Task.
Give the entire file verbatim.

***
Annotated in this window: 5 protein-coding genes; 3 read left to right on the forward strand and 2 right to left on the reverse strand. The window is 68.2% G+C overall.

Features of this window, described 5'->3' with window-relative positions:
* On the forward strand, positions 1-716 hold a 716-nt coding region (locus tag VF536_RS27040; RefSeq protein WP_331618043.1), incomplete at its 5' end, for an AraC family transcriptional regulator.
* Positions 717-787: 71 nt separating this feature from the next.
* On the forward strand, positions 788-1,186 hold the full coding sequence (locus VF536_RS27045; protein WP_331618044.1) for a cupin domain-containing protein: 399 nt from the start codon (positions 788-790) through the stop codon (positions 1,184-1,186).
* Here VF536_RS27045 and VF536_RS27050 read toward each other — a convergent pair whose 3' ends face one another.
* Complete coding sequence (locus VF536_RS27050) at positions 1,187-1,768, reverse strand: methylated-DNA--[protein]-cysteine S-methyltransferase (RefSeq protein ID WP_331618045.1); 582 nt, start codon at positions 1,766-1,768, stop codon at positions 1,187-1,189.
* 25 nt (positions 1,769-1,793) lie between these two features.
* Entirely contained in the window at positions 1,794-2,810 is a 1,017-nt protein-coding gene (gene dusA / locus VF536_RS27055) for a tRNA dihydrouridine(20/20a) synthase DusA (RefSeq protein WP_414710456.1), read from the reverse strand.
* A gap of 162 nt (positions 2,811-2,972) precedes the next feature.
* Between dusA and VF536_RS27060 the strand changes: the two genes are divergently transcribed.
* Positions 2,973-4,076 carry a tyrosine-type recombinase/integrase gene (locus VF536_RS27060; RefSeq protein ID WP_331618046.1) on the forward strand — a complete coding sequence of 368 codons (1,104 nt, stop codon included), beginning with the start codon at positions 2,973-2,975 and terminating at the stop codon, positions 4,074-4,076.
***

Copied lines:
Annotated in this window: 5 protein-coding genes; 3 read left to right on the forward strand and 2 right to left on the reverse strand. The window is 68.2% G+C overall.

Features of this window, described 5'->3' with window-relative positions:
* On the forward strand, positions 1-716 hold a 716-nt coding region (locus tag VF536_RS27040; RefSeq protein WP_331618043.1), incomplete at its 5' end, for an AraC family transcriptional regulator.
* Positions 717-787: 71 nt separating this feature from the next.
* On the forward strand, positions 788-1,186 hold the full coding sequence (locus VF536_RS27045; protein WP_331618044.1) for a cupin domain-containing protein: 399 nt from the start codon (positions 788-790) through the stop codon (positions 1,184-1,186).
* Here VF536_RS27045 and VF536_RS27050 read toward each other — a convergent pair whose 3' ends face one another.
* Complete coding sequence (locus VF536_RS27050) at positions 1,187-1,768, reverse strand: methylated-DNA--[protein]-cysteine S-methyltransferase (RefSeq protein ID WP_331618045.1); 582 nt, start codon at positions 1,766-1,768, stop codon at positions 1,187-1,189.
* 25 nt (positions 1,769-1,793) lie between these two features.
* Entirely contained in the window at positions 1,794-2,810 is a 1,017-nt protein-coding gene (gene dusA / locus VF536_RS27055) for a tRNA dihydrouridine(20/20a) synthase DusA (RefSeq protein WP_414710456.1), read from the reverse strand.
* A gap of 162 nt (positions 2,811-2,972) precedes the next feature.
* Between dusA and VF536_RS27060 the strand changes: the two genes are divergently transcribed.
* Positions 2,973-4,076 carry a tyrosine-type recombinase/integrase gene (locus VF536_RS27060; RefSeq protein ID WP_331618046.1) on the forward strand — a complete coding sequence of 368 codons (1,104 nt, stop codon included), beginning with the start codon at positions 2,973-2,975 and terminating at the stop codon, positions 4,074-4,076.